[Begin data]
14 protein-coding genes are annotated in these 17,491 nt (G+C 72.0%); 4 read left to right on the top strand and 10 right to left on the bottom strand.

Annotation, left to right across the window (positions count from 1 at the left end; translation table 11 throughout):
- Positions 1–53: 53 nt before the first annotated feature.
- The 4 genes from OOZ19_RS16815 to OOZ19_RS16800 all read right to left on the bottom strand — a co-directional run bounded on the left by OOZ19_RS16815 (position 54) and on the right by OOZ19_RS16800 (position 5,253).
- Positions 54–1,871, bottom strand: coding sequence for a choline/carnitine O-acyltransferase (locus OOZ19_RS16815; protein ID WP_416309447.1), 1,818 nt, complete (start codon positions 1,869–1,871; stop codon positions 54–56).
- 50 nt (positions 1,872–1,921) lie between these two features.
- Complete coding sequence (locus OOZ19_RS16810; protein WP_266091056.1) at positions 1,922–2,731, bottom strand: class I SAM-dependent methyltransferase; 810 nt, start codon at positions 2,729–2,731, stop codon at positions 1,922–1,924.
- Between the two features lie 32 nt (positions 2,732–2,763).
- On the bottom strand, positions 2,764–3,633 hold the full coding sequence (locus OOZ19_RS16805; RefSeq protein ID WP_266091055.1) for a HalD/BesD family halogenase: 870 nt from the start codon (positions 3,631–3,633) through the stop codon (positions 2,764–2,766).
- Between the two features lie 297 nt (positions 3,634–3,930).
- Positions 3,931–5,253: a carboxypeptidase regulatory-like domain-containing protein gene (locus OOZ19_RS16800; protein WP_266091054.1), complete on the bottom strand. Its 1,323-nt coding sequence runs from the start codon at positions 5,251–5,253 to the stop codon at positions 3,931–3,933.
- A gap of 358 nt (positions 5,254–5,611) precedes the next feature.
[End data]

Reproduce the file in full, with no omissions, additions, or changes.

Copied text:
14 protein-coding genes are annotated in these 17,491 nt (G+C 72.0%); 4 read left to right on the top strand and 10 right to left on the bottom strand.

Annotation, left to right across the window (positions count from 1 at the left end; translation table 11 throughout):
- Positions 1–53: 53 nt before the first annotated feature.
- The 4 genes from OOZ19_RS16815 to OOZ19_RS16800 all read right to left on the bottom strand — a co-directional run bounded on the left by OOZ19_RS16815 (position 54) and on the right by OOZ19_RS16800 (position 5,253).
- Positions 54–1,871, bottom strand: coding sequence for a choline/carnitine O-acyltransferase (locus OOZ19_RS16815; protein ID WP_416309447.1), 1,818 nt, complete (start codon positions 1,869–1,871; stop codon positions 54–56).
- 50 nt (positions 1,872–1,921) lie between these two features.
- Complete coding sequence (locus OOZ19_RS16810; protein WP_266091056.1) at positions 1,922–2,731, bottom strand: class I SAM-dependent methyltransferase; 810 nt, start codon at positions 2,729–2,731, stop codon at positions 1,922–1,924.
- Between the two features lie 32 nt (positions 2,732–2,763).
- On the bottom strand, positions 2,764–3,633 hold the full coding sequence (locus OOZ19_RS16805; RefSeq protein ID WP_266091055.1) for a HalD/BesD family halogenase: 870 nt from the start codon (positions 3,631–3,633) through the stop codon (positions 2,764–2,766).
- Between the two features lie 297 nt (positions 3,634–3,930).
- Positions 3,931–5,253: a carboxypeptidase regulatory-like domain-containing protein gene (locus OOZ19_RS16800; protein WP_266091054.1), complete on the bottom strand. Its 1,323-nt coding sequence runs from the start codon at positions 5,251–5,253 to the stop codon at positions 3,931–3,933.
- A gap of 358 nt (positions 5,254–5,611) precedes the next feature.